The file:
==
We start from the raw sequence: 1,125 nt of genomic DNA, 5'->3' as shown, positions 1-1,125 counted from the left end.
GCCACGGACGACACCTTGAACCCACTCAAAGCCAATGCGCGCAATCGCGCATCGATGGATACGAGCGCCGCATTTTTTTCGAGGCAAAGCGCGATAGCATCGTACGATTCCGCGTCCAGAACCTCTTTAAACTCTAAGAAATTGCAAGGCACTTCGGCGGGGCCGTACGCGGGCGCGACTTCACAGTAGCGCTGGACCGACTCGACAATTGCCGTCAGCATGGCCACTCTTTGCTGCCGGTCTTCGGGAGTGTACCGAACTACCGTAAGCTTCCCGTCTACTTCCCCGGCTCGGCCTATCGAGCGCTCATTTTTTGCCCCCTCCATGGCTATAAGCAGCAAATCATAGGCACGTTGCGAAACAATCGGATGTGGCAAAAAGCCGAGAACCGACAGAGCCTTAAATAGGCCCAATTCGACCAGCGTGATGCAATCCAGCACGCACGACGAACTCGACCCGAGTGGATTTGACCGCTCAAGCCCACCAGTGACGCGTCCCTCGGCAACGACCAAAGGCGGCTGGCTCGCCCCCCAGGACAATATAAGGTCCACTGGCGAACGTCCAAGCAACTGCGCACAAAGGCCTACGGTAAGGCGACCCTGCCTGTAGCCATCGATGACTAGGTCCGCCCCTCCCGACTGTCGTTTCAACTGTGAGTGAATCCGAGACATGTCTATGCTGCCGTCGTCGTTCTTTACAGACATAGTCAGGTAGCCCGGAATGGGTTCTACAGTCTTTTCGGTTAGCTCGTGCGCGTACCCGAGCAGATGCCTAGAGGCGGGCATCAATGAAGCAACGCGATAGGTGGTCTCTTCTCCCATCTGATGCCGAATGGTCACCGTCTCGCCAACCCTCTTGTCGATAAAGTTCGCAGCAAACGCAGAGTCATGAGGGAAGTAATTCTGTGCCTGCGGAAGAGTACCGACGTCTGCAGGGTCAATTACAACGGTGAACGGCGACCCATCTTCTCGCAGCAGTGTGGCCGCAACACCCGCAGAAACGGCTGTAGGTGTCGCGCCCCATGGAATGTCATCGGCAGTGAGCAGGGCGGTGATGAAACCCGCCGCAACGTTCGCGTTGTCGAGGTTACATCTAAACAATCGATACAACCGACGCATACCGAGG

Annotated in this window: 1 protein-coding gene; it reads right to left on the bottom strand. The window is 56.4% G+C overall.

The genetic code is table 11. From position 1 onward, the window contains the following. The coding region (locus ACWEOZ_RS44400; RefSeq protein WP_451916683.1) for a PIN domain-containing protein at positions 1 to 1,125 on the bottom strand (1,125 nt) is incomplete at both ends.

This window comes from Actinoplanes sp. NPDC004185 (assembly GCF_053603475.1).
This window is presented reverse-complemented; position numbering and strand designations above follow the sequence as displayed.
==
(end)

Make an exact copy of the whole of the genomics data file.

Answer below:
We start from the raw sequence: 1,125 nt of genomic DNA, 5'->3' as shown, positions 1-1,125 counted from the left end.
GCCACGGACGACACCTTGAACCCACTCAAAGCCAATGCGCGCAATCGCGCATCGATGGATACGAGCGCCGCATTTTTTTCGAGGCAAAGCGCGATAGCATCGTACGATTCCGCGTCCAGAACCTCTTTAAACTCTAAGAAATTGCAAGGCACTTCGGCGGGGCCGTACGCGGGCGCGACTTCACAGTAGCGCTGGACCGACTCGACAATTGCCGTCAGCATGGCCACTCTTTGCTGCCGGTCTTCGGGAGTGTACCGAACTACCGTAAGCTTCCCGTCTACTTCCCCGGCTCGGCCTATCGAGCGCTCATTTTTTGCCCCCTCCATGGCTATAAGCAGCAAATCATAGGCACGTTGCGAAACAATCGGATGTGGCAAAAAGCCGAGAACCGACAGAGCCTTAAATAGGCCCAATTCGACCAGCGTGATGCAATCCAGCACGCACGACGAACTCGACCCGAGTGGATTTGACCGCTCAAGCCCACCAGTGACGCGTCCCTCGGCAACGACCAAAGGCGGCTGGCTCGCCCCCCAGGACAATATAAGGTCCACTGGCGAACGTCCAAGCAACTGCGCACAAAGGCCTACGGTAAGGCGACCCTGCCTGTAGCCATCGATGACTAGGTCCGCCCCTCCCGACTGTCGTTTCAACTGTGAGTGAATCCGAGACATGTCTATGCTGCCGTCGTCGTTCTTTACAGACATAGTCAGGTAGCCCGGAATGGGTTCTACAGTCTTTTCGGTTAGCTCGTGCGCGTACCCGAGCAGATGCCTAGAGGCGGGCATCAATGAAGCAACGCGATAGGTGGTCTCTTCTCCCATCTGATGCCGAATGGTCACCGTCTCGCCAACCCTCTTGTCGATAAAGTTCGCAGCAAACGCAGAGTCATGAGGGAAGTAATTCTGTGCCTGCGGAAGAGTACCGACGTCTGCAGGGTCAATTACAACGGTGAACGGCGACCCATCTTCTCGCAGCAGTGTGGCCGCAACACCCGCAGAAACGGCTGTAGGTGTCGCGCCCCATGGAATGTCATCGGCAGTGAGCAGGGCGGTGATGAAACCCGCCGCAACGTTCGCGTTGTCGAGGTTACATCTAAACAATCGATACAACCGACGCATACCGAGG

Annotated in this window: 1 protein-coding gene; it reads right to left on the bottom strand. The window is 56.4% G+C overall.

The genetic code is table 11. From position 1 onward, the window contains the following. The coding region (locus ACWEOZ_RS44400; RefSeq protein WP_451916683.1) for a PIN domain-containing protein at positions 1 to 1,125 on the bottom strand (1,125 nt) is incomplete at both ends.

This window comes from Actinoplanes sp. NPDC004185 (assembly GCF_053603475.1).
This window is presented reverse-complemented; position numbering and strand designations above follow the sequence as displayed.